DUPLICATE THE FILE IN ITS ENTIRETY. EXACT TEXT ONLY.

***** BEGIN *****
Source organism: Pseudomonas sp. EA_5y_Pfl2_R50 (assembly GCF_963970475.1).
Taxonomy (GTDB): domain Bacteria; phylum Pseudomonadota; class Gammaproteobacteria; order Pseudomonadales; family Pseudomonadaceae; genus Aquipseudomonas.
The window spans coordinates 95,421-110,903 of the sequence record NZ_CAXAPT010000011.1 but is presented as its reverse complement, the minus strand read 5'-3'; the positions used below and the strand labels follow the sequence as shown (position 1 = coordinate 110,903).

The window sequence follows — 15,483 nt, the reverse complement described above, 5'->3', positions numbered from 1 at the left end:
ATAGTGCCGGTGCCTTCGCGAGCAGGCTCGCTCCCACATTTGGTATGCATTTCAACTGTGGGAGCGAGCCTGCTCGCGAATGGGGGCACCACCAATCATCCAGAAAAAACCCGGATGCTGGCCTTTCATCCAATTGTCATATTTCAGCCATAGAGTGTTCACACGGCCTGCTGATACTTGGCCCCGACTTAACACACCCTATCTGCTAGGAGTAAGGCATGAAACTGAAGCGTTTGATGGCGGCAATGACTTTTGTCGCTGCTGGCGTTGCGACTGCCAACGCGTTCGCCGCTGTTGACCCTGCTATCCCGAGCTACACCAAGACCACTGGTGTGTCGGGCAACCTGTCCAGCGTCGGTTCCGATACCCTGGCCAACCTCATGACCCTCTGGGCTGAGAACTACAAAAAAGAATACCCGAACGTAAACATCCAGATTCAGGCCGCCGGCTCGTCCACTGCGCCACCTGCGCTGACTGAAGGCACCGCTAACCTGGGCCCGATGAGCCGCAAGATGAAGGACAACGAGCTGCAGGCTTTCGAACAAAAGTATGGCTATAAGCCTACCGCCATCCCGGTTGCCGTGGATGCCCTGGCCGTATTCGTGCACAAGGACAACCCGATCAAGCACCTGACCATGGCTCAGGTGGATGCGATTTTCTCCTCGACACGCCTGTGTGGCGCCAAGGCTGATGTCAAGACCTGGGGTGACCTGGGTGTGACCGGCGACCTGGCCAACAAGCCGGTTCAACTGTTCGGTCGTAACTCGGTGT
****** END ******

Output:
Source organism: Pseudomonas sp. EA_5y_Pfl2_R50 (assembly GCF_963970475.1).
Taxonomy (GTDB): domain Bacteria; phylum Pseudomonadota; class Gammaproteobacteria; order Pseudomonadales; family Pseudomonadaceae; genus Aquipseudomonas.
The window spans coordinates 95,421-110,903 of the sequence record NZ_CAXAPT010000011.1 but is presented as its reverse complement, the minus strand read 5'-3'; the positions used below and the strand labels follow the sequence as shown (position 1 = coordinate 110,903).

The window sequence follows — 15,483 nt, the reverse complement described above, 5'->3', positions numbered from 1 at the left end:
ATAGTGCCGGTGCCTTCGCGAGCAGGCTCGCTCCCACATTTGGTATGCATTTCAACTGTGGGAGCGAGCCTGCTCGCGAATGGGGGCACCACCAATCATCCAGAAAAAACCCGGATGCTGGCCTTTCATCCAATTGTCATATTTCAGCCATAGAGTGTTCACACGGCCTGCTGATACTTGGCCCCGACTTAACACACCCTATCTGCTAGGAGTAAGGCATGAAACTGAAGCGTTTGATGGCGGCAATGACTTTTGTCGCTGCTGGCGTTGCGACTGCCAACGCGTTCGCCGCTGTTGACCCTGCTATCCCGAGCTACACCAAGACCACTGGTGTGTCGGGCAACCTGTCCAGCGTCGGTTCCGATACCCTGGCCAACCTCATGACCCTCTGGGCTGAGAACTACAAAAAAGAATACCCGAACGTAAACATCCAGATTCAGGCCGCCGGCTCGTCCACTGCGCCACCTGCGCTGACTGAAGGCACCGCTAACCTGGGCCCGATGAGCCGCAAGATGAAGGACAACGAGCTGCAGGCTTTCGAACAAAAGTATGGCTATAAGCCTACCGCCATCCCGGTTGCCGTGGATGCCCTGGCCGTATTCGTGCACAAGGACAACCCGATCAAGCACCTGACCATGGCTCAGGTGGATGCGATTTTCTCCTCGACACGCCTGTGTGGCGCCAAGGCTGATGTCAAGACCTGGGGTGACCTGGGTGTGACCGGCGACCTGGCCAACAAGCCGGTTCAACTGTTCGGTCGTAACTCGGTGT